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For all you reloaders out there; what is your most commonly loaded caliber, commonly used powders, bullets, primers etc. And how

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  • Pray- hunt-work
    replied
    Sorry for all the typo's. It appears that hooked on fonics didn't work for me!!

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  • Pray- hunt-work
    replied
    Dakota- Thank you again for all your input. To further my question about the 6.8 mm, will 6.8 bullet fit in a .277 die, a .270 wsm case, or a .270 wsm action? And how do you assume it would shoot if your answers to the above are 'yesses'? I agree in part with the speed kills. I do not have enough experience with fast bullets to act knowlegable about it, but am hoping to test some rounds on the light and fast end on the diameter, and also heavier grained end also. I would prefer to buy barrels more often and end up with an accurate killing machine than settle for factory. As my questions become either more specific or embarrassing, I may email you directly if that would be ok? Thanks again, and Merry Christmas.

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  • DakotaMan
    replied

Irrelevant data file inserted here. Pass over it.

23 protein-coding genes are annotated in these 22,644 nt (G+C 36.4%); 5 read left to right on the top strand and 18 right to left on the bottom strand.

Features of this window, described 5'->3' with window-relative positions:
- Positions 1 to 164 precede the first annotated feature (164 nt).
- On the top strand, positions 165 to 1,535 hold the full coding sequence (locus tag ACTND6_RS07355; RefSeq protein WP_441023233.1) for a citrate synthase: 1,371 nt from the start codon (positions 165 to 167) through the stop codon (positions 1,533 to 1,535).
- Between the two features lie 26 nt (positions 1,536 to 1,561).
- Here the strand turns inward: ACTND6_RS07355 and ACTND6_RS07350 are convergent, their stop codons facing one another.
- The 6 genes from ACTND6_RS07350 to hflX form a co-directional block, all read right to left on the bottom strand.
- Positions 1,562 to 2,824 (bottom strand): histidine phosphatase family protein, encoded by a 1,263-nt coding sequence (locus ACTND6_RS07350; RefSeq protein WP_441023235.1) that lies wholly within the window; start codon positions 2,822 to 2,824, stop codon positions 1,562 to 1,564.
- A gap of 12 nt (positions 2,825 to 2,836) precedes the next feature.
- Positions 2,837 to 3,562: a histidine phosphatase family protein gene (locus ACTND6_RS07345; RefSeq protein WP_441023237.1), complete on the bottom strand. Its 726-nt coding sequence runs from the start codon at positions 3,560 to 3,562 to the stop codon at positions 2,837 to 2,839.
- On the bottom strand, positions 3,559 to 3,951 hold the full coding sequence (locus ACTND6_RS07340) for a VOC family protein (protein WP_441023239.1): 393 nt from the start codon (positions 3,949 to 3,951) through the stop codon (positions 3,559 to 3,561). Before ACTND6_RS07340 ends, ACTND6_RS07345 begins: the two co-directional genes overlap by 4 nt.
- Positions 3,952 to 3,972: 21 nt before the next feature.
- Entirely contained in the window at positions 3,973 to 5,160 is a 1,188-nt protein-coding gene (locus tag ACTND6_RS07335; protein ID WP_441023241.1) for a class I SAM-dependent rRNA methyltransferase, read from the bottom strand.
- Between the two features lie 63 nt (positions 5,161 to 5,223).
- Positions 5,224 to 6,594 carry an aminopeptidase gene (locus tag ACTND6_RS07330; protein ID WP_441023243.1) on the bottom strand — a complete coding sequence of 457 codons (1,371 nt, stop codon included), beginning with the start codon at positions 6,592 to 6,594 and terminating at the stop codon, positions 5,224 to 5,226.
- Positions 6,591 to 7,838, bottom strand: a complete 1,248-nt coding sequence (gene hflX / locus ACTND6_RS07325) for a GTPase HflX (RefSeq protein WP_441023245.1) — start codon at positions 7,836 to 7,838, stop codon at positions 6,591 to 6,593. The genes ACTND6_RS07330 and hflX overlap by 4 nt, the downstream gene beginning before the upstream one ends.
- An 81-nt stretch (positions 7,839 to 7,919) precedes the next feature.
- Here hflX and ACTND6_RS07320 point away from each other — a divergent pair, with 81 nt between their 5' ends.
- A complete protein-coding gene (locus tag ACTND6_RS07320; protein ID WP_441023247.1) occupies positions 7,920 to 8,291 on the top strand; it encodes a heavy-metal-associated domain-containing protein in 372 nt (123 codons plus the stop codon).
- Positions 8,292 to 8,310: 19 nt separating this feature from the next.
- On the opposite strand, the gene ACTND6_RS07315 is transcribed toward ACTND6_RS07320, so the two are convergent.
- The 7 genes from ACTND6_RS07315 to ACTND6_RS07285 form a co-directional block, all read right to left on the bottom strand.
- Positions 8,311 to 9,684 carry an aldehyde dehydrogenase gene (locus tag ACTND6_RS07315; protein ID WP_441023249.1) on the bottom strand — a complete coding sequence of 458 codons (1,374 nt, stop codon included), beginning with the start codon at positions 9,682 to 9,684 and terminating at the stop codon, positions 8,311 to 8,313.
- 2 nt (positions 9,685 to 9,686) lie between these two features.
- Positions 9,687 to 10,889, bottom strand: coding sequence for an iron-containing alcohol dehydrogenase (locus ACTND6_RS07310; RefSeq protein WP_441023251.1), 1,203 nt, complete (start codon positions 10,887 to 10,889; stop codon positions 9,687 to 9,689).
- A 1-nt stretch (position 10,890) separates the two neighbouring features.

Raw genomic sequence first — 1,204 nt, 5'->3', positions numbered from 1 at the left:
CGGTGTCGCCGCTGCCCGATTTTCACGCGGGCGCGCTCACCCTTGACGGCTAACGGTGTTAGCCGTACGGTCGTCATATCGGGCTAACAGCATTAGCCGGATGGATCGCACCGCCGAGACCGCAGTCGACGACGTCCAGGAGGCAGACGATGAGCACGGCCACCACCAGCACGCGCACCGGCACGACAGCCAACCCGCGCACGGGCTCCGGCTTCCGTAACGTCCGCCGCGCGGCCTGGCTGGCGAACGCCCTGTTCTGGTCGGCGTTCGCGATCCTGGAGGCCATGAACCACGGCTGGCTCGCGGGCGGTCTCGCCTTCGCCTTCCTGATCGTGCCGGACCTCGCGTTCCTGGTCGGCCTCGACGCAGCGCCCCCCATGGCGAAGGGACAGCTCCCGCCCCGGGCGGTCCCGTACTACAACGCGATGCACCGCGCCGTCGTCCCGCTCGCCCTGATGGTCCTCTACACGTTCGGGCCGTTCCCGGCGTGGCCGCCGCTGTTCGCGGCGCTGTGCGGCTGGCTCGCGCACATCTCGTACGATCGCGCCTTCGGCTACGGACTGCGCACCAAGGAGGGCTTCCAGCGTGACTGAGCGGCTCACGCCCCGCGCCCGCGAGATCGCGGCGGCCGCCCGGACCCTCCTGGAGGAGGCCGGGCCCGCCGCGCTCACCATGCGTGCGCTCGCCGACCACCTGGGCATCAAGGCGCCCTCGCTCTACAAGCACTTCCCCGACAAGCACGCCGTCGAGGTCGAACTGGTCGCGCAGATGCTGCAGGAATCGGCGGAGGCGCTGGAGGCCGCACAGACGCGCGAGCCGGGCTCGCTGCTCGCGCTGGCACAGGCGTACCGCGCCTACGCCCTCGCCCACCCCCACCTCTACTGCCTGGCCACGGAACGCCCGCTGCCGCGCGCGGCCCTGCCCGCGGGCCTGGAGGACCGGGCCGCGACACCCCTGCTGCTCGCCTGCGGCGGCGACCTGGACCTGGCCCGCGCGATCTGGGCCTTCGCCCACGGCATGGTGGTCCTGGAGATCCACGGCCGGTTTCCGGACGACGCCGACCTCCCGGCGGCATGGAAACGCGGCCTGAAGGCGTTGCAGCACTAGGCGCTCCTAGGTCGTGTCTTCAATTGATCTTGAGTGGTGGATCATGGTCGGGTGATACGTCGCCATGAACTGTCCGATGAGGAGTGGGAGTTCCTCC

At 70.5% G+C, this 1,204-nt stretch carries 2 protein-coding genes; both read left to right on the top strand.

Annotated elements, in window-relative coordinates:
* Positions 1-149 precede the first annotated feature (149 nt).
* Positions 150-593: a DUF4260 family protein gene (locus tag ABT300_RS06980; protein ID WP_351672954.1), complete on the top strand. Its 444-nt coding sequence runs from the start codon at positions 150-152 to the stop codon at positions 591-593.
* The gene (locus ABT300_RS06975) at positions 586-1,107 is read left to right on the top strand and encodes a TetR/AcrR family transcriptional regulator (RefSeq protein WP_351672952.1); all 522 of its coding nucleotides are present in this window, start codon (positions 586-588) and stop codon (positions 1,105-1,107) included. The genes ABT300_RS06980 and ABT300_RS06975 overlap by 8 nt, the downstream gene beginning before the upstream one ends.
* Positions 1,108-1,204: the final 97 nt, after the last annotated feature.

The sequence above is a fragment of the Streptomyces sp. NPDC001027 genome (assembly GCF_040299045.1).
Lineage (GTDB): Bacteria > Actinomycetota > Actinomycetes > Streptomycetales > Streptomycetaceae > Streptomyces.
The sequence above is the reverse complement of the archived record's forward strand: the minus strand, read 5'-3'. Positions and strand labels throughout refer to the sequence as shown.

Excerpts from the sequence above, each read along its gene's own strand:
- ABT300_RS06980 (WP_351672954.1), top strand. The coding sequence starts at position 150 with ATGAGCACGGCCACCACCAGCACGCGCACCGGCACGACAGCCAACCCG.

P-H-W, you are correct that the 6.8mm is the .277 caliber just like the 6mm is the .243 caliber. There is no doubt in my mind that speed kills way more than slower bullets. After you cross over about 3500 fps, I think a hit to the foot would kill a deer. I actually used to shoot squirrels and beavers with my 25-06 75g bullets @ 3750 fps. I would shoot their front foot and they would be instantly dead like a wet rag. I was amazed at a 65 pound beaver that I shot in the foot; the leg had multiple compound fractures, the skull was split and its neck was broken. It never even quivered after impact. I shot a whitetail in the front of the throat with an 87g Sierra @3600 fps. It dropped like a wet rag and stuck to a trail rather than fall down the canyon like I expected. It also never quivered. In field dressing it, I noticed a 10" rip in its aorta, the lungs were like foam and the liver looked like hamburger. If you are going to be within 200 yards those little ultra-fast bullets are amazing.